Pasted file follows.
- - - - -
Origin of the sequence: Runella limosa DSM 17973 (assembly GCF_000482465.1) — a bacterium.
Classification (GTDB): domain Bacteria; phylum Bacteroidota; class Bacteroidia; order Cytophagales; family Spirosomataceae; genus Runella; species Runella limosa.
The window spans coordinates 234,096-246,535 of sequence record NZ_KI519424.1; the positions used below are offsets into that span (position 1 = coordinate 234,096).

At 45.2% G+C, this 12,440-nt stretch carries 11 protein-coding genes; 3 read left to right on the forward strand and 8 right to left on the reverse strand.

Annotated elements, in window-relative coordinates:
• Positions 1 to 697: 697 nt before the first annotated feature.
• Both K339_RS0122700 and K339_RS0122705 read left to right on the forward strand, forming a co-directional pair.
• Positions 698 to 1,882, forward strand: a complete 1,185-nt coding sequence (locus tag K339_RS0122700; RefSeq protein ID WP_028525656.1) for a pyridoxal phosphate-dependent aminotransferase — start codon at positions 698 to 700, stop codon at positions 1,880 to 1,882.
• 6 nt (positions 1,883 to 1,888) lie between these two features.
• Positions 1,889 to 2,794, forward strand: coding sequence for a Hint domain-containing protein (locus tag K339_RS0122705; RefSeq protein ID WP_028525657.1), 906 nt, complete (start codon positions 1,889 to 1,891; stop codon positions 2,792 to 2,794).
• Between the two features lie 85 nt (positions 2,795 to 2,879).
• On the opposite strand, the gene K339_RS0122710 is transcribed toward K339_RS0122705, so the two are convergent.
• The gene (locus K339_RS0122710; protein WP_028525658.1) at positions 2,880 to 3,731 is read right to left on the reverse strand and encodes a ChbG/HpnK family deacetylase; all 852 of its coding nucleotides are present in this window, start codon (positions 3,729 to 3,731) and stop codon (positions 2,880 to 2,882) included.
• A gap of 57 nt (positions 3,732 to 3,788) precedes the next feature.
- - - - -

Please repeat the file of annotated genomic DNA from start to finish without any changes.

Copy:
Origin of the sequence: Runella limosa DSM 17973 (assembly GCF_000482465.1) — a bacterium.
Classification (GTDB): domain Bacteria; phylum Bacteroidota; class Bacteroidia; order Cytophagales; family Spirosomataceae; genus Runella; species Runella limosa.
The window spans coordinates 234,096-246,535 of sequence record NZ_KI519424.1; the positions used below are offsets into that span (position 1 = coordinate 234,096).

At 45.2% G+C, this 12,440-nt stretch carries 11 protein-coding genes; 3 read left to right on the forward strand and 8 right to left on the reverse strand.

Annotated elements, in window-relative coordinates:
• Positions 1 to 697: 697 nt before the first annotated feature.
• Both K339_RS0122700 and K339_RS0122705 read left to right on the forward strand, forming a co-directional pair.
• Positions 698 to 1,882, forward strand: a complete 1,185-nt coding sequence (locus tag K339_RS0122700; RefSeq protein ID WP_028525656.1) for a pyridoxal phosphate-dependent aminotransferase — start codon at positions 698 to 700, stop codon at positions 1,880 to 1,882.
• 6 nt (positions 1,883 to 1,888) lie between these two features.
• Positions 1,889 to 2,794, forward strand: coding sequence for a Hint domain-containing protein (locus tag K339_RS0122705; RefSeq protein ID WP_028525657.1), 906 nt, complete (start codon positions 1,889 to 1,891; stop codon positions 2,792 to 2,794).
• Between the two features lie 85 nt (positions 2,795 to 2,879).
• On the opposite strand, the gene K339_RS0122710 is transcribed toward K339_RS0122705, so the two are convergent.
• The gene (locus K339_RS0122710; protein WP_028525658.1) at positions 2,880 to 3,731 is read right to left on the reverse strand and encodes a ChbG/HpnK family deacetylase; all 852 of its coding nucleotides are present in this window, start codon (positions 3,729 to 3,731) and stop codon (positions 2,880 to 2,882) included.
• A gap of 57 nt (positions 3,732 to 3,788) precedes the next feature.